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sábado, 2 de febrero de 2013


Gwendolyn B. Bennett
Gwendolyn B. Bennett (Nació en Giddings, Texas el 8 julio 1902 a 30 mayo 1981). Fue una poeta afro-americana 



1923 — "Heritage" Opportunity (Dec)
1923 — "Nocturne" Crisis (Nov)
1924 — "To Usward" Crisis (May) and Opportunity (May)
1924 — "Wind" Opportunity (Nov)
1925 — "On a Birthday" Opportunity (Sept)
1925 — "Pugation" Opportunity (Feb)
1926 — "Song" Palms (Oct)
1926 — "Street Lamps in Early Spring" Opportunity (May)
1926 — "Lines Written At the Grave of Alexandre Dumas" Opportunity (July)
1926 — "Moon Tonight" Gypsy (Oct)
1926 — "Hatred" Opportunity (June)
1926 — "Dear Things" Palms (Oct)
1926 — "Dirge" Palms (Oct)
1934 — "Epitaph" Opportunity (Mar)


Te odiaré
como un dardo de acero cantarín
que rasga el aire tranquilo
del manto de la noche.
O con gesto solemne,
igual que los sobrios pinos
que se yerguen
hacia el cielo.
Odiarte será un juego
para solaz de manos frías
y ágiles dedos.
Tu corazón anhelará
el solitario esplendor
del pino;
mientras las llamas ardientes
de mis ojos
te herirán como raudas flechas.
El recuerdo posará sus manos
sobre tu pecho,
y comprenderás entonces
mi odio

Traducción de Raquel Vázquez Ramil

To a Dark Girl

(A una niña morena)

Te amo por tu tez morena, 
Y la oscuridad redondeada de tu pechos, 
Te amo por la tristeza rota en tu voz 
Y las sombras donde tus parpados caprichosos reposan.

Algo de viejas reinas olvidadas 
Acecha en el ligero abandono de tu caminata 
Y algo de la esclava encadenada 
Solloza en el ritmo de tu conversación.

Oh, pequeña niña morena, nacida como compañia de la tristeza  
Quedate todo lo que tienes de realeza, 
Olvidandote que una vez fuiste esclava, 
Y deja que tus labios llenos se rian del Destino!


I am weaving a song of waters,
Shaken from firm, brown limbs,
Or heads thrown back in irreverent mirth.
My song has the ush sweetness
Of moist, dark lips
Where hymns keep company
With old forgotten banjo songs.
Abandon tells you
That I sing the heart of race
While sadness whispers
That I am the cry of a soul. . . .

A-shoutin' in de ole camp-meeting-place,
A-strummin' o' de ole banjo.
Singin' in de moonlight,
Sobbin' in de dark.
Singin', sobbin', strummin' slow . . .
Singin' slow, sobbin' low.
Strummin', strummin', strummin' slow . . .
Words are bright bugles
That make the shining for my song,
And mothers hold down babies
To dark, warm breasts
To make my singing sad.

A dancing girl with swaying hips
Sets mad the queen in the harlot's eye.
        Praying slave
        Jazz-band after
        Breaking heart
        To the time of laughter . . .
Clinking chains and minstrelsy
Are wedged fast with melody.
        A praying slave
        With a jazz-band after . . . 
        Singin' slow, sobbin' low.
Sun-baked lips will kiss the earth.
Throats of bronze will burst with mirth.
        Sing a little faster,
        Sing a little faster,


Lines Written at the Grave of Alexandre Dumas

Cemeteries are places for departed souls
And bones interred,
Or hearts with shattered loves.
A woman with lips made warm for laughter
Would find grey stones and roving spirits
Too chill for living, moving pulses . . .
And thou, great spirit, wouldst shiver in thy granite shroud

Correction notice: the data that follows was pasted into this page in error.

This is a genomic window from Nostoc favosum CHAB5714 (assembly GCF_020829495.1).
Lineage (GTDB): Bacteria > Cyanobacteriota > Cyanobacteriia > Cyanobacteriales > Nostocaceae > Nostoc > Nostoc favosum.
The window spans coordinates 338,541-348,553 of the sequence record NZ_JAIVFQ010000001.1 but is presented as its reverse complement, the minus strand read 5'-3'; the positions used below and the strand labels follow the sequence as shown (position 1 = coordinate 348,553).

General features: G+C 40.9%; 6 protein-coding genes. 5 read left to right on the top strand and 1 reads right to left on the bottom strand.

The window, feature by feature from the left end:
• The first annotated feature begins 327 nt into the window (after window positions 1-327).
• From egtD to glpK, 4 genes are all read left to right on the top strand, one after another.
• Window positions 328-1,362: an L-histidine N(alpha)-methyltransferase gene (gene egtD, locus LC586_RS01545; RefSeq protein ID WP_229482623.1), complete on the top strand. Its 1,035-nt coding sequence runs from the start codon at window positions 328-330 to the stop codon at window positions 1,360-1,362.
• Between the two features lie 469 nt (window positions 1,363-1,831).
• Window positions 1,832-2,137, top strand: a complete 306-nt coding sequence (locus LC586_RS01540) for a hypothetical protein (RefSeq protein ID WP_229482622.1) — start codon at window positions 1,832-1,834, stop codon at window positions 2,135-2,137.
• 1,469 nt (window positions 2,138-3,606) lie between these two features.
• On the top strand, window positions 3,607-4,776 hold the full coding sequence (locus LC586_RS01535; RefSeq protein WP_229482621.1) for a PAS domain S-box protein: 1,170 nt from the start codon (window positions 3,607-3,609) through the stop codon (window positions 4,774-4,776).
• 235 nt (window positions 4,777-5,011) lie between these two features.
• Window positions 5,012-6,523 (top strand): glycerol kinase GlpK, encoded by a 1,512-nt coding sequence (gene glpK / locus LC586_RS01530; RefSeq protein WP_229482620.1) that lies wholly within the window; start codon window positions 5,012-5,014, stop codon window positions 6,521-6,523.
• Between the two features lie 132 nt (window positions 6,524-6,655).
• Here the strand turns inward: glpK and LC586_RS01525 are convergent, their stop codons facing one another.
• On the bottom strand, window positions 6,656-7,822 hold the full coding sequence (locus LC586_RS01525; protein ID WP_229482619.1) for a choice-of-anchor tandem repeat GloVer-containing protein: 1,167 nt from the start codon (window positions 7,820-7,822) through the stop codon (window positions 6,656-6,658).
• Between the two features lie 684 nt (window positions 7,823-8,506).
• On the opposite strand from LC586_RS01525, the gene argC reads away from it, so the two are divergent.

Should idle mirth or empty talk
Disturb thy tranquil sleeping.

A cemetery is a place for shattered loves
And broken hearts . . .
Bowed before the crystal chalice of thy soul,
I find the multi-colored fragrance of thy mind
Has lost itself in Death's transparency.
Oh, stir the lucid waters of thy sleep
And coin for me a tale
Of happy loves and gems and joyous limbs
And hearts where love is sweet!

A cemetery is a place for broken hearts
And silent thought . . .
And silence never moves,
Nor speaks nor sings.



I shall hate you
Like a dart of singing steel
Shot through still air
At even-tide,
Or solemnly
As pines are sober
When they stand etched
Against the sky.
Hating you shall be a game
Played with cool hands
And slim fingers.
Your heart will yearn
For the lonely splendor
Of the pine tree
While rekindled fires
In my eyes
Shall wound you like swift arrows.
Memory will lay its hands
Upon your breast
And you will understand
My hatred.



I shall make a song like you hair . . .
Gold-woven with shadows green-tinged,
And I shall play with my song
As my fingers might play with your hair.
Deep in my heart
I shall play with my song of you,
Gently. . . .
I shall laugh
At its sensitive lustre . . .
I shall wrap my song in a blanket,
Blue like your eyes are blue
With tiny shots of silver.
I shall wrap it caressingly,
Tenderly. . . . 
I shall sing a lullaby
To the song I have made
Of your hair and eyes . . .
And you will never know
That deep in my heart
I shelter a song for you
Secretly. . . .




He came in silvern armour, trimmed with black--
A lover come from legends long ago--
With silver spurs and silken plumes a-blow,
And flashing sword caught fast and buckled back
In a carven sheath of Tamarack.
He came with footsteps beautifully slow,
And spoke in voice meticulously low.
He came and Romance followed in his track . .

I did not ask his name--I thought him Love;
I did not care to see his hidden face.
All life seemed born in my intaken breath;
All thought seemed flown like some forgotten dove.
He bent to kiss and raised his visor's lace . . .
All eager-lipped I kissed the mouth of Death.


Some things are very dear to me--
Such things as flowers bathed by rain
Or patterns traced upon the sea
Or crocuses where snow has lain . . .
The iridescence of a gem,
The moon's cool opalescent light,
Azaleas and the scent of them,
And honeysuckles in the night.
And many sounds are also dear--
Like winds that sing among the trees
Or crickets calling from the weir
Or Negroes humming melodies.
But dearer far than all surmise
Are sudden tear-drops in your eyes


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